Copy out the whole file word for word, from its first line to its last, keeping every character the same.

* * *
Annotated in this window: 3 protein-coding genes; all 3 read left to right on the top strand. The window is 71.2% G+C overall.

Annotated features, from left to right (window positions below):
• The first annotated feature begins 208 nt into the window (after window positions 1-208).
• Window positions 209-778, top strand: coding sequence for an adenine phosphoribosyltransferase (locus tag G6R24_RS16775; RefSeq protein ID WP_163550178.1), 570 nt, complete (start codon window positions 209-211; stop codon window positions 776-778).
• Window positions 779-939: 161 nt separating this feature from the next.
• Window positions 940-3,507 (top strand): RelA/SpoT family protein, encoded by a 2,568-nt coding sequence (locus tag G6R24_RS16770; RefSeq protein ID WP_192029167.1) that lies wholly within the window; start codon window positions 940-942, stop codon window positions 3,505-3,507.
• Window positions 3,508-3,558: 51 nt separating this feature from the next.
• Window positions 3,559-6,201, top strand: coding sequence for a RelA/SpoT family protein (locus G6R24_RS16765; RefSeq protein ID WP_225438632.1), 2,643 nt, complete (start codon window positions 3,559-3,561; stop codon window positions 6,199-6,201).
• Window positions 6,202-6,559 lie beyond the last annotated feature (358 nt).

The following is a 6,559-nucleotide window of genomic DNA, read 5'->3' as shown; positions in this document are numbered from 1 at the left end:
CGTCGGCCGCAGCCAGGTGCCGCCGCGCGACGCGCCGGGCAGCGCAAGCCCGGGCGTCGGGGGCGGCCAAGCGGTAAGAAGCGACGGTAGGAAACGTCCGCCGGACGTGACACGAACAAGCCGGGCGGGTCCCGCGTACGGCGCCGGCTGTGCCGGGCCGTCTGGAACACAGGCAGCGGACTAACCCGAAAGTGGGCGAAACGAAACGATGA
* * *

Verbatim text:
Annotated in this window: 3 protein-coding genes; all 3 read left to right on the top strand. The window is 71.2% G+C overall.

Annotated features, from left to right (window positions below):
• The first annotated feature begins 208 nt into the window (after window positions 1-208).
• Window positions 209-778, top strand: coding sequence for an adenine phosphoribosyltransferase (locus tag G6R24_RS16775; RefSeq protein ID WP_163550178.1), 570 nt, complete (start codon window positions 209-211; stop codon window positions 776-778).
• Window positions 779-939: 161 nt separating this feature from the next.
• Window positions 940-3,507 (top strand): RelA/SpoT family protein, encoded by a 2,568-nt coding sequence (locus tag G6R24_RS16770; RefSeq protein ID WP_192029167.1) that lies wholly within the window; start codon window positions 940-942, stop codon window positions 3,505-3,507.
• Window positions 3,508-3,558: 51 nt separating this feature from the next.
• Window positions 3,559-6,201, top strand: coding sequence for a RelA/SpoT family protein (locus G6R24_RS16765; RefSeq protein ID WP_225438632.1), 2,643 nt, complete (start codon window positions 3,559-3,561; stop codon window positions 6,199-6,201).
• Window positions 6,202-6,559 lie beyond the last annotated feature (358 nt).

The following is a 6,559-nucleotide window of genomic DNA, read 5'->3' as shown; positions in this document are numbered from 1 at the left end:
CGTCGGCCGCAGCCAGGTGCCGCCGCGCGACGCGCCGGGCAGCGCAAGCCCGGGCGTCGGGGGCGGCCAAGCGGTAAGAAGCGACGGTAGGAAACGTCCGCCGGACGTGACACGAACAAGCCGGGCGGGTCCCGCGTACGGCGCCGGCTGTGCCGGGCCGTCTGGAACACAGGCAGCGGACTAACCCGAAAGTGGGCGAAACGAAACGATGA